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Case Study Wal-Mart Stores, Inc.

MLA1 International Business and Management

Introduction Wal-Mart is one of the worlds largest companies and is operating in discount retailing. Its first stores were opened in 1962 in small towns because Wal-Marts founder Sam Walton who died in 1992 had the idea that these towns were large enough to support one discount retailer, but not two. The main reason for Wal-Marts leading position in the market has always been based on its ability to offer products at low prices. In the U.S., Wal-Mart has more than 4,000 thousands stores in its different formats: discount stores, supercenters, neighborhood markets and Sams Club. Since the early 1990s, Wal-Mart had limited success with entering foreign markets in South America, Europe and Asia. Now, Wal-Mart is trying to enter the African market, a $2.4 billion merger with Massmart Holdings should help. In 2011, Wal-Mart generated net sales of nearly $419 billion and an operating income of $25.5 billion. ( 1. Please analyze the sources of Wal-Marts competitive advantage in discount retailing. On the market of discount retailing, Wal-Mart has a competitive advantage over its rivals because of its profitability which is greater than the average profitability of all companies competing in the market of discount retailing. Wal-Marts competitive advantage is based on distinctive competencies. These firmspecific strengths enable Wal-Mart to differentiate its products from those offered by rivals and achieve substantially lower costs than its rivals. (Hill/Jones 2010, P. 74) These distinctive competencies result from two complementary sources: resources and capabilities. (Appendix 1) Wal-Marts most important (tangible) resource is its high number of stores. Moreover, Wal-Mart own different store formats. In the U.S., there are 629 discount stores offering a pleasant and convenient shopping experience. Furthermore, there are 3,029 supercenters meeting the growing demand for convenient shopping. Then, there are 168 neighborhood markets offering a quick and convenient shopping experience for customers who need groceries, pharmaceuticals and so on. In addition, there are 609 stores of the format Sams Club, a members-only warehouse store. ( Other important (tangible) resources are the 27 distribution centers delivering about 80 % of purchases to the Wal-Mart stores. Moreover, its satellite system (intangible resource), developed and implemented in 1983, allows sales data to be collected and analyzed daily and therefore enables the management to learn what merchandise was moving slowly, and thus avoid overstocking and deep discounting. Furthermore, because of its continuous cash-flow, Wal-Mart possesses a high level of liquidity. This liquidity can be used in order to do investments of major importance. For example, from 1987 to 1993, Wal-Mart spent over $700 million on its satellite system. In addition, Wal-Mart has a high reputation (intangible resource) because of its successful business model which enables millions of customers to buy goods for low prices since the first Wal-Mart store was opened in 1962. Moreover, Wal-Mart possesses inventory and sales data, for example generated by the use of the satellite system, which are parts of an information system. Wal-Mart does an excellent job in combining its resources and integrating them into the organizations rules, procedures, and processes. Before opening its first store in 1962, Wal-Marts founder, Sam Walton, was convinced that it would lead to higher profitability if Wal-Mart would concentrate on small towns that were ignored by its rivals because these towns were large enough to support one discount retailer, but not two. So, it is not quite important how many stores a company like Wal-Mart has. It is of major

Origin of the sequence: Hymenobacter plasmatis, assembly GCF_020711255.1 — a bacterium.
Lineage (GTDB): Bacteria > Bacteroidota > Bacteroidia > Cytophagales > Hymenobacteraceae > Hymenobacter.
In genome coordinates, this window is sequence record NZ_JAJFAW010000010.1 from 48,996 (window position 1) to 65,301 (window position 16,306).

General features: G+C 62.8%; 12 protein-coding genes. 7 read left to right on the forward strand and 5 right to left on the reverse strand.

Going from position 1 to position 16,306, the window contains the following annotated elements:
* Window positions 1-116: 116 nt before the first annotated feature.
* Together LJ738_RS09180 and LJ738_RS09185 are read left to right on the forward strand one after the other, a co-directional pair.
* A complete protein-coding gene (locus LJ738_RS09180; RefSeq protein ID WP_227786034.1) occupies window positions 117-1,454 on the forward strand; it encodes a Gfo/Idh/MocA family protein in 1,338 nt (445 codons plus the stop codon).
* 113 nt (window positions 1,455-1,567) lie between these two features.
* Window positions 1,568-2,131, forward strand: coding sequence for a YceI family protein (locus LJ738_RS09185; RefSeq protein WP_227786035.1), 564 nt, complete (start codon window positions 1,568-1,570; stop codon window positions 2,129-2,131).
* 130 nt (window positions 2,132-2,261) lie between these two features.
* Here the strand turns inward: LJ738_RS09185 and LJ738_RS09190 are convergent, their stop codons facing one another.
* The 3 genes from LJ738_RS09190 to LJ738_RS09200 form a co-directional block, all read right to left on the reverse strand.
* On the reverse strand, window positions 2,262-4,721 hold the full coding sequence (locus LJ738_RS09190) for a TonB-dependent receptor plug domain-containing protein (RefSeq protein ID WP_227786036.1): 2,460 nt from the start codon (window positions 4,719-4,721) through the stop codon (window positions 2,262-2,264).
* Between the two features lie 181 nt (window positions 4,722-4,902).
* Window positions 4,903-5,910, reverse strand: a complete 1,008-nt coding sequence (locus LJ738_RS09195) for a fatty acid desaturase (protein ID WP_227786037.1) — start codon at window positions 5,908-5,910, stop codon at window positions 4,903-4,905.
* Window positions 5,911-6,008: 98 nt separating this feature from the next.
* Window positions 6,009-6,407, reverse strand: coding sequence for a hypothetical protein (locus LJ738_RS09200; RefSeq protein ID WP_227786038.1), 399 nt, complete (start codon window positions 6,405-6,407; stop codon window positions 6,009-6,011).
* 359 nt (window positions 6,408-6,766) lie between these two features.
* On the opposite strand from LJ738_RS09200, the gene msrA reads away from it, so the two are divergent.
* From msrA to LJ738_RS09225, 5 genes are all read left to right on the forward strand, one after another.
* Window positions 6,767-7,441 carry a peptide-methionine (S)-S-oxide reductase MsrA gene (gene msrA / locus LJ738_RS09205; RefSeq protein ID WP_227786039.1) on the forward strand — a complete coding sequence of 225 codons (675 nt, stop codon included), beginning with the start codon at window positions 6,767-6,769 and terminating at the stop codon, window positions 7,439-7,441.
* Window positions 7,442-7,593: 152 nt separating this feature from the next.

importance where these stores are located. As a result, this decision has become one of the main reasons for Wal-Marts competitive advantage. Furthermore, all stores are connected with its information systems. So, the use of the inventory and sales data enable local store managers to display those items meeting the local preferences. Therefore, each store is able to meet the local needs rather than follow a general corporate policy. Moreover, the information system also transmits sales data to vendors in order to plan deliveries of specific products from specific warehouse to specific stores. So, Wal-Mart and its vendors can benefit from reduced inventory costs. As already described, Wal-Mart spent over $700 million on its satellite system. Due to the fact that this system is connected with the distribution centers, the merchandise replenishment process already starts at the point-of-sale when information will be transmitted via satellite to the distribution centers. Then, the required goods will be delivered to a distribution center where it will be sorted for delivery to the stores within 48 hours. As a result of this technique known as cross-docking, the goods will be delivered to stores without ever sitting in inventory. Analysts estimated Wal-Marts cost of inbound logistics to be 3.7 % of discount store sales, compared with 4.8 % for its competitors. So, this efficient supply chain has led to lower costs of inbound logistics and can therefore be seen as an additional main reason for Wal-Marts competitive advantage. Due to its low cost structure, Wal-Mart is able to give its store managers more opportunities in setting prices. So, if there is strong competition in the town, they will lower their prices. But if there is no competition in town, they will not lower their prices. As a result, Wal-Mart is always able to offer its products at lower prices than its competitors. Moreover, Wal-Mart has implemented many actions to increase the employees productivity. For example, associates have a key role because they have more responsibility and recognition than their counterparts at other retail chains. A key factor for increasing the employees productivity is the participation in the profit-sharing plan. This approach also results in high employee productivity which translated into a lower cost structure and higher profitability. In conclusion, Wal-Marts competitive advantage is based on its understanding on how to coordinate its resources and putting them to productive use. Wal-Mart implemented procedures and processes in order to achieve high profitability based on the ability to achieve substantially lower costs than its rivals. These procedures and processes can be improved continuous by the use of an information system which is able to deliver all required data in order to achieve superior efficiency. This superior efficiency based on an information system which improves the procedures and processes especially within the supply chain and implemented actions to increase the employees productivity as well, lead to Wal-Marts competitive advantage. 2. Please analyze the future sustainability of Wal-Marts position in discount retailing. In order to analyze the future sustainability of Wal-Marts position in discount retailing, three main factors have to be taken into account: barriers to imitation, the capability of competitors, and the general dynamism of the industry environment. (Hill/Jones 2010, P. 95) Barriers to imitation Wal-Marts tangible resources like stores and distribution centers are visible to competitors and can therefore be imitated relatively easy. In contrast, intangible resources like its reputation cannot be imitated. Moreover, the inventory and sales data generated by Wal-Marts satellite system cannot be imitated as well because they are parts of the companys information system. In addition to the tangible